The Mahabharata of Krishna-Dwaipayana Vyasa, Volume 2 eBook

This eBook from the Gutenberg Project consists of approximately 1,984 pages of information about The Mahabharata of Krishna-Dwaipayana Vyasa, Volume 2.
subsequent life of yours would be equivalent to death, for what, in sooth, is life after having killed all your kinsfolk?  Who, even if he were Indra himself with all the gods on his side, would be able to defeat you who are aided by Kesava and Chekitanas, and Satyaki, and are protected by Dhrishtadyumna’s arms?  Who again, O king, can defeat in battle the Kurus who are protected by Drona and Bhishma, and Aswatthaman, and Salya, and Kripa and Karna with a host of Kshatriya kings?  Who, without loss to himself, is able to slay the vast force assembled by Dhritarashtra’s son?  Therefore it is, that I do not see any good either in victory or in defeat.  How can the sons of Pritha, like base persons of low lineage, commit an act of unrighteousness?  Therefore, I appease, I prostrate myself before Krishna and the aged kin I g of the Panchalas.  I betake myself to you as my refuge, with joined hands, so that both the Kurus and the Srinjayas may be benefited.  It is not likely that either Krishna or Dhananjaya will not act up to these my words.  Either of them would lay down his life, if besought (to do so).  Therefore, I say this for the success of my mission.  This is the desire of the king and his counsellor Bhishma, that there may be confirmed peace between you (and the Kurus).’”

SECTION XXVI

“Yudhishthira said, ’What words from me, O Sanjaya, hast thou heard, indicative of war, that thou apprehendest war?  O sire, peace is preferable to war.  Who, O charioteer, having got the other alternative would wish to fight?  It is known to me, O Sanjaya, that if a man can have every wish of his heart without having to do anything, he would hardly like to do anything even though it might be of the least troublesome kind, far less would he engage in war.  Why should a man ever go to war?  Who is so cursed by the gods that he would select war?  The sons of Pritha, no doubt, desire their own happiness but their conduct is ever marked by righteousness and conducive to the good of the world.  They desire only that happiness which results from righteousness.  He that fondly followeth the lead of his senses, and is desirous of obtaining happiness and avoiding misery, betaketh himself to action which in its essence is nothing but misery.  He that hankers after pleasure causeth his body to suffer; one free from such hankering knoweth not what misery is.  As an enkindled fire, if more fuel be put upon it, blazeth forth again with augmented force, so desire is never satiated with the acquisition of its object but gaineth force like unkindled fire when clarified butter is poured upon it.  Compare all this abundant fund of enjoyment which king Dhritarashtra hath with what we possess.  He that is unfortunate never winneth victories.  He that is unfortunate enjoyeth not the voice of music.  He that is unfortunate doth not enjoy garlands and scents! nor can one that is unfortunate enjoy cool and fragrant unguents! and finally he that is unfortunate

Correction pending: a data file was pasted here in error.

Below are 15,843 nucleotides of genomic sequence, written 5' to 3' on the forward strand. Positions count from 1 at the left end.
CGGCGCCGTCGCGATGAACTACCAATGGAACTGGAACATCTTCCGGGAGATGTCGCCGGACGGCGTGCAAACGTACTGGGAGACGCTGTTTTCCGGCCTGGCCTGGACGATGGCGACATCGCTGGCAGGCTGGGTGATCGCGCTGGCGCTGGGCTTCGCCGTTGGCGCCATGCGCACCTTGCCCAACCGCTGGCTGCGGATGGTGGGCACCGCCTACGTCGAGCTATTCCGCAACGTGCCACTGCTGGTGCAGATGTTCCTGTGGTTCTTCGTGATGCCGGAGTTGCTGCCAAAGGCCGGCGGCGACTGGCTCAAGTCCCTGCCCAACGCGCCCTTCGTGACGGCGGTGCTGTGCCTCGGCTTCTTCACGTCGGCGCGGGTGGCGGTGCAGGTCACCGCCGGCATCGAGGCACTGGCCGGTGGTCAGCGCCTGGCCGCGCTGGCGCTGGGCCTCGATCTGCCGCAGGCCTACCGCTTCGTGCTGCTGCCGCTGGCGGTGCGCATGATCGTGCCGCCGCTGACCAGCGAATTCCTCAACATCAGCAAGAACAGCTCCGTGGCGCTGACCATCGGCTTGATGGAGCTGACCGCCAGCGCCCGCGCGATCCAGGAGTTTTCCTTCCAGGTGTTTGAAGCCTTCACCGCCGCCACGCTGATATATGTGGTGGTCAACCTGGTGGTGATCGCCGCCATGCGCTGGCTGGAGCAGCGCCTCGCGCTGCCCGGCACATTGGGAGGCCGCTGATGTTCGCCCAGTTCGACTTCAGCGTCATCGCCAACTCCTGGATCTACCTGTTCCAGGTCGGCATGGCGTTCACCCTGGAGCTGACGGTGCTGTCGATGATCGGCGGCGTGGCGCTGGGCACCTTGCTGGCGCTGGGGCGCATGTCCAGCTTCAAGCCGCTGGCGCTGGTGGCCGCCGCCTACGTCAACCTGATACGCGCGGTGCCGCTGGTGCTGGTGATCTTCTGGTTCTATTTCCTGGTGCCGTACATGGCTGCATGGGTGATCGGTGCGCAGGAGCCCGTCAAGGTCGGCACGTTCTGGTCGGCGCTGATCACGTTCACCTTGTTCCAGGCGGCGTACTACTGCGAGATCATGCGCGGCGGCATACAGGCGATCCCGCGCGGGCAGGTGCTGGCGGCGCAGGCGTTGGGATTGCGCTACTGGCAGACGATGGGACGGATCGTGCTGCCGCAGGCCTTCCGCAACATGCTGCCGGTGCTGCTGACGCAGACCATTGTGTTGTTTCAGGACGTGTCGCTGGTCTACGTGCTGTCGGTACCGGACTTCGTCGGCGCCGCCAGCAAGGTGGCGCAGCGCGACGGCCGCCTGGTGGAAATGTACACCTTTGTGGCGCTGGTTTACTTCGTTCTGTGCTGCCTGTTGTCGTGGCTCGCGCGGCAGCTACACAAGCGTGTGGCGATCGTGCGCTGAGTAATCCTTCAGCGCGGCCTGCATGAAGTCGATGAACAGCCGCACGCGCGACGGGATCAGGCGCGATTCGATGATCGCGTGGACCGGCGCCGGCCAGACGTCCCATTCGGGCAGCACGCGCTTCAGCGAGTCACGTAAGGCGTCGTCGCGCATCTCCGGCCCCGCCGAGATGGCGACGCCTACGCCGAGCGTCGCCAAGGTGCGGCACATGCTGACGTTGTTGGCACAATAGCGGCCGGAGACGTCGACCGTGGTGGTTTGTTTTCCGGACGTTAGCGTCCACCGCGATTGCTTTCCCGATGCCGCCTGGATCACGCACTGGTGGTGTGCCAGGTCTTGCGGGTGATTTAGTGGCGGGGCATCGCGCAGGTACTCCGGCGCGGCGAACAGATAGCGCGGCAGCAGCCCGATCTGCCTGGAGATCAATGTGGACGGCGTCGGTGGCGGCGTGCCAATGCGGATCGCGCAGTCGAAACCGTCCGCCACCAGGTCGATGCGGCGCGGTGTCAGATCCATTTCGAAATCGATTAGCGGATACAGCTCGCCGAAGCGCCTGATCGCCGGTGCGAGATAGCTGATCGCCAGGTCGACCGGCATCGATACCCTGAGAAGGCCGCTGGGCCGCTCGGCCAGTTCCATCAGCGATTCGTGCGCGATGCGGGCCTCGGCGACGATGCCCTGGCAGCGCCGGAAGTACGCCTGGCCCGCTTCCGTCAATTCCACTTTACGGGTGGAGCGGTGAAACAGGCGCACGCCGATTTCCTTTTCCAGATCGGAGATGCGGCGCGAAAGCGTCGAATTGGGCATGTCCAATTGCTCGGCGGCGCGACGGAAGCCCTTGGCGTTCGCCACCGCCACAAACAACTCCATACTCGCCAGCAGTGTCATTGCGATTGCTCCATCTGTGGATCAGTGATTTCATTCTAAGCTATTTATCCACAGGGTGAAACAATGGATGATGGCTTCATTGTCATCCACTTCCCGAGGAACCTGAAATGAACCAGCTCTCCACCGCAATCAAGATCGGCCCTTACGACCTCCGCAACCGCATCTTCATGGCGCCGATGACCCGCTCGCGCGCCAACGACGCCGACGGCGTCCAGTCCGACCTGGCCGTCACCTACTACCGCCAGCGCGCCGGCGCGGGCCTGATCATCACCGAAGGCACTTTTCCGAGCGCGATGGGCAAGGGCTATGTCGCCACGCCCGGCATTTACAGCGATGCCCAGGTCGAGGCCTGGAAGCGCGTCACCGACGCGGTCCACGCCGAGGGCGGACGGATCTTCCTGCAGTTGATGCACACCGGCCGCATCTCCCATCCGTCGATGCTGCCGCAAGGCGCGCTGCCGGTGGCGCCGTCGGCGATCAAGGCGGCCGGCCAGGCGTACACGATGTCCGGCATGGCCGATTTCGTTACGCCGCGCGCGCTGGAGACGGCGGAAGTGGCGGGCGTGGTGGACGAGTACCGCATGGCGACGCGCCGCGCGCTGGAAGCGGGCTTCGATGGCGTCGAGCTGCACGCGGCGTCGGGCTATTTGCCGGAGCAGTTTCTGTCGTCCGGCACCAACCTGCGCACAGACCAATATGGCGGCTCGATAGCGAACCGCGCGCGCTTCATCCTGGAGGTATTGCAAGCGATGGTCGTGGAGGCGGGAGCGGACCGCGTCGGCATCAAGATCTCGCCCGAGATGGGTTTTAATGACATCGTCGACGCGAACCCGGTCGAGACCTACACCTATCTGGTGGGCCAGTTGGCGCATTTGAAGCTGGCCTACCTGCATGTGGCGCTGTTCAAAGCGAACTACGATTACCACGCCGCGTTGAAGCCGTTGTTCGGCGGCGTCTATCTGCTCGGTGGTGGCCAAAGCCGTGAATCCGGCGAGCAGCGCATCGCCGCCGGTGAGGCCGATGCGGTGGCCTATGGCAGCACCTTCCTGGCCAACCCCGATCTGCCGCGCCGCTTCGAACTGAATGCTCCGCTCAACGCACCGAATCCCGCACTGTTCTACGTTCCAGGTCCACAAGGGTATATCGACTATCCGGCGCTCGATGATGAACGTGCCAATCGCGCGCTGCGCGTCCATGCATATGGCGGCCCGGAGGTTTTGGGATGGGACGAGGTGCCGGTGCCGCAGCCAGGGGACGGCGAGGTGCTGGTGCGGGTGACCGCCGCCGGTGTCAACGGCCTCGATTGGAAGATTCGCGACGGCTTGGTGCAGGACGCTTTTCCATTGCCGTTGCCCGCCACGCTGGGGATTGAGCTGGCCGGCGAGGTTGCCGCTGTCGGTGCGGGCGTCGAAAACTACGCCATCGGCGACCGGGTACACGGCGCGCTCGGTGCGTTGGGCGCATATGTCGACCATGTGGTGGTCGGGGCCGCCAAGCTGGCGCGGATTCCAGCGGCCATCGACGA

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The Mahabharata of Krishna-Dwaipayana Vyasa, Volume 2 from Project Gutenberg. Public domain.
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